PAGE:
Can blue LEDs improve hygiene in clinics and public buildings?
GMBU & Purion researchers evaluate effectiveness compared to chemical methods
The high wall-plug efficiency and low costs of the diodes, their additive-free antimicrobial effect and the good tolerability of the blue light enable affordable and safe disinfection systems. With a dose of 500 J cm-2 at 405 nm almost all types of bacteria except spores are reduced by three to four log10 levels. Moreover, blue light is effective at inactivating both planktonic cells and bioﬁlms of important nosocomial pathogens whereat the development of resistances is very unlikely to occur.
Siphons of washbasins in hospitals are relevant sources of pathogens and infections. They contain 106 to 1010 CFU of bacteria per milliliter. Nutrients in the sealing water and temperatures between 20 °C and 40 °C provide ideal conditions for the multiplication of the bacteria. Even worse, during drainage of water, siphons emit microbes into the ambient air in form of aerosols. By using blue LEDs, a significant reduction in the bacterial load of the siphon can be achieved with low operating costs.
Handrails in clinics, medical facilities, public buildings etc. are frequently touched surfaces that also require special attention from a hygienic point of view. Antimicrobial handrails using blue light allow a permanent disinfection without the need for cleaning staff to act. This method prevents human errors such as the use of wrong disinfectants or the skipping of disinfection intervals. The self-disinfecting handrails make use of the small size of the LEDs to enables a lighting concept called LED edge lighting. In this technology, the radiation is fed into an acrylic glass structure via the edges. Diffusing particles incorporated into the glass result in an illumination of the whole structure and a light output across the entire surface. This competitive solution can improves the hygienic safety of surfaces in a cost effective manner.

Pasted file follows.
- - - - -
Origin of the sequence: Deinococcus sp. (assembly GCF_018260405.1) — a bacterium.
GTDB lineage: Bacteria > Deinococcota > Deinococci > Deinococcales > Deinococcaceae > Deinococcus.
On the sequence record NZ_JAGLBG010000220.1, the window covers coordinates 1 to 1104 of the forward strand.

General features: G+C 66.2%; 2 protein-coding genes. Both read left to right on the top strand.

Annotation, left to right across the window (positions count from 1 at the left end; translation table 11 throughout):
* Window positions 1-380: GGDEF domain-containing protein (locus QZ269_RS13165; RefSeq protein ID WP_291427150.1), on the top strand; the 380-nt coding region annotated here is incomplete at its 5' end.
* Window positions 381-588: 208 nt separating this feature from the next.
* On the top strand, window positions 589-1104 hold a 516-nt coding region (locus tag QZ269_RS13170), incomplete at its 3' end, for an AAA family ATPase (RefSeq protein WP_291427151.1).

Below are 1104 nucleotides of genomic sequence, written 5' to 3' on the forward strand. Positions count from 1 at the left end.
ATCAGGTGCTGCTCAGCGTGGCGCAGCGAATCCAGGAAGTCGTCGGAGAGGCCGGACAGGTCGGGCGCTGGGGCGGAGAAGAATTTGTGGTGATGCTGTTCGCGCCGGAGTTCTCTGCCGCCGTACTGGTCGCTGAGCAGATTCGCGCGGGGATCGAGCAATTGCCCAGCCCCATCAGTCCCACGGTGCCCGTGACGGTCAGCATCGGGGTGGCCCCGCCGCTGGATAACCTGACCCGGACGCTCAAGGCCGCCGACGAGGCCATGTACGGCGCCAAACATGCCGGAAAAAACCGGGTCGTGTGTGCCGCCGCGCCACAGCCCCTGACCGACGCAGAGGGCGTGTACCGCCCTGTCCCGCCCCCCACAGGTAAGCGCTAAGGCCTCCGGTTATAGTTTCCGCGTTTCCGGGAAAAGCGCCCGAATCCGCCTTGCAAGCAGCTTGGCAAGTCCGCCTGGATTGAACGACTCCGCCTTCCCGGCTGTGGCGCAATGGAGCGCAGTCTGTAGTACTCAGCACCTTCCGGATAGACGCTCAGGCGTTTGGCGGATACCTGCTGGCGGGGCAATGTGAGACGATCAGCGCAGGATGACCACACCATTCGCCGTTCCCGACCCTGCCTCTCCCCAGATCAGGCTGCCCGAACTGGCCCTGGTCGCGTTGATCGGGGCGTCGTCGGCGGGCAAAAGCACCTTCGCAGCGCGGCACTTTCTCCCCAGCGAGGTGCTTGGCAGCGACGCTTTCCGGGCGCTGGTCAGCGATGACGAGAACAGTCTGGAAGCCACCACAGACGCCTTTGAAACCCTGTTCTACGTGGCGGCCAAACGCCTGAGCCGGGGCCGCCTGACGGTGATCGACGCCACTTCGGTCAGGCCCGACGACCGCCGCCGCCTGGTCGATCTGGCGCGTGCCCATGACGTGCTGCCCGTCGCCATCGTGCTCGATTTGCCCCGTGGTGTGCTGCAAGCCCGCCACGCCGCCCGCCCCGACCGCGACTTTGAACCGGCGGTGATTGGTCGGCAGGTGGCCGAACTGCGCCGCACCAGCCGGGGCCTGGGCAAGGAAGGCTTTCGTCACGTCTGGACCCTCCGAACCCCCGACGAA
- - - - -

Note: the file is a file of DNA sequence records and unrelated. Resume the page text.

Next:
Since Ignaz Semmelweis’s pioneering studies during the mid-1800s in Vienna it is known that hospital-acquired diseases are transmitted via the hands of healthcare workers and doctors. To examine the potential for blue light to improve hand hygiene an irradiation device has been designed. The system is at best capable of achieving a 0.5-log10 reduction of germs within one minute. Alcoholic rub-in products are much more effective and achieve a 4-log10 reduction of bacteria within sixty seconds. In order to achieve the same 4-log10 reduction of microbes on hands by blue light, an exposure time of at least twenty minutes would be necessary. This limited disinfection speed is a major drawback of the blue light. Thus, it is not suitable as the sole disinfection action in applications that require fast 4-log10 disinfection within a few minutes. Bernd Seme
Reference: B. Seme, K. Günther, N. Winkler, & W. Wipprich: Blue Light‐Emitting Diodes for Disinfection – Is the process able to improve hygiene in clinics and public buildings? PhotonicsViews 18(3), first published online: 16 April 2021; DOI: 10.1002/phvs.202100034
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